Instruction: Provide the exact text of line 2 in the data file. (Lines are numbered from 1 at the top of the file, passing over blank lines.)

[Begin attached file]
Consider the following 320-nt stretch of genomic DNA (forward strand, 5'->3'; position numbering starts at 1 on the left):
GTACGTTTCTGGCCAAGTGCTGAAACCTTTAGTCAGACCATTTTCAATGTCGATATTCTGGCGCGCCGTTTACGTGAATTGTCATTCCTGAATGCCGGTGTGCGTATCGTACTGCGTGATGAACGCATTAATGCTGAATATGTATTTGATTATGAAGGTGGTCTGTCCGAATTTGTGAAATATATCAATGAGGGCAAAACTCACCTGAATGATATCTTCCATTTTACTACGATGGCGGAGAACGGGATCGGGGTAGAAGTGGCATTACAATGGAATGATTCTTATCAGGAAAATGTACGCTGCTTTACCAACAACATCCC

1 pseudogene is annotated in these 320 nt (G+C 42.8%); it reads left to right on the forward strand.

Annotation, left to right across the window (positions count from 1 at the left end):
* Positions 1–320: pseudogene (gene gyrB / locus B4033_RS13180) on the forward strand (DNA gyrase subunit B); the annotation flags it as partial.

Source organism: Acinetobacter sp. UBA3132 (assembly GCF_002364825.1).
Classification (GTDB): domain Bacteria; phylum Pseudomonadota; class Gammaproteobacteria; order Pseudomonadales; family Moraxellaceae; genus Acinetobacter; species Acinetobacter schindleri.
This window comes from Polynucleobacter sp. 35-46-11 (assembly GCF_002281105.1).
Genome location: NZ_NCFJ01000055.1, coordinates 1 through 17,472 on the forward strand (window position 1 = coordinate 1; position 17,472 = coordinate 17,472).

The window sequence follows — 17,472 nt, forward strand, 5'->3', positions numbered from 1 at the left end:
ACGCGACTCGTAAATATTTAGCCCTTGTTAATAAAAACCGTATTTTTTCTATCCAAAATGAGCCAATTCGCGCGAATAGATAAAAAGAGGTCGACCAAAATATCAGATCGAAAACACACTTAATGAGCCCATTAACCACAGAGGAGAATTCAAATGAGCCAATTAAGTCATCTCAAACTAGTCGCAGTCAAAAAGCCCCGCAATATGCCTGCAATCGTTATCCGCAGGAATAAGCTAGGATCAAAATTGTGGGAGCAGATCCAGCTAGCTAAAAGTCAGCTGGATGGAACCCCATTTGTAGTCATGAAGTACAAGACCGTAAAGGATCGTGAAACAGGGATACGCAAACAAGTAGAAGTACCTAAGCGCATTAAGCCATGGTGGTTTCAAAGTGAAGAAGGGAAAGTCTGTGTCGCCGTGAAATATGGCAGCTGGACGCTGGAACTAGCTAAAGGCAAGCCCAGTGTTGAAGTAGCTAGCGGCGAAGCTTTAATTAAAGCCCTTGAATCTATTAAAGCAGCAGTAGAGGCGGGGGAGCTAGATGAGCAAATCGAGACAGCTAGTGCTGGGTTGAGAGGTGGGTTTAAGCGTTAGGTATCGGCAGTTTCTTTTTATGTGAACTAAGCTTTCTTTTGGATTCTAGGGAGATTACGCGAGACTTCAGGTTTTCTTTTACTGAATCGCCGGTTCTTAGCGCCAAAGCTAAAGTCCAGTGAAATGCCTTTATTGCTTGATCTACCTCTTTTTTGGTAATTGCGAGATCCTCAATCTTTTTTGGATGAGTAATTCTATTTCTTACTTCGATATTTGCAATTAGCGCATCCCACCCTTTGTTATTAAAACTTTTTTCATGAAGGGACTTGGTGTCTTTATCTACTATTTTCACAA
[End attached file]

GTACGTTTCTGGCCAAGTGCTGAAACCTTTAGTCAGACCATTTTCAATGTCGATATTCTGGCGCGCCGTTTACGTGAATTGTCATTCCTGAATGCCGGTGTGCGTATCGTACTGCGTGATGAACGCATTAATGCTGAATATGTATTTGATTATGAAGGTGGTCTGTCCGAATTTGTGAAATATATCAATGAGGGCAAAACTCACCTGAATGATATCTTCCATTTTACTACGATGGCGGAGAACGGGATCGGGGTAGAAGTGGCATTACAATGGAATGATTCTTATCAGGAAAATGTACGCTGCTTTACCAACAACATCCC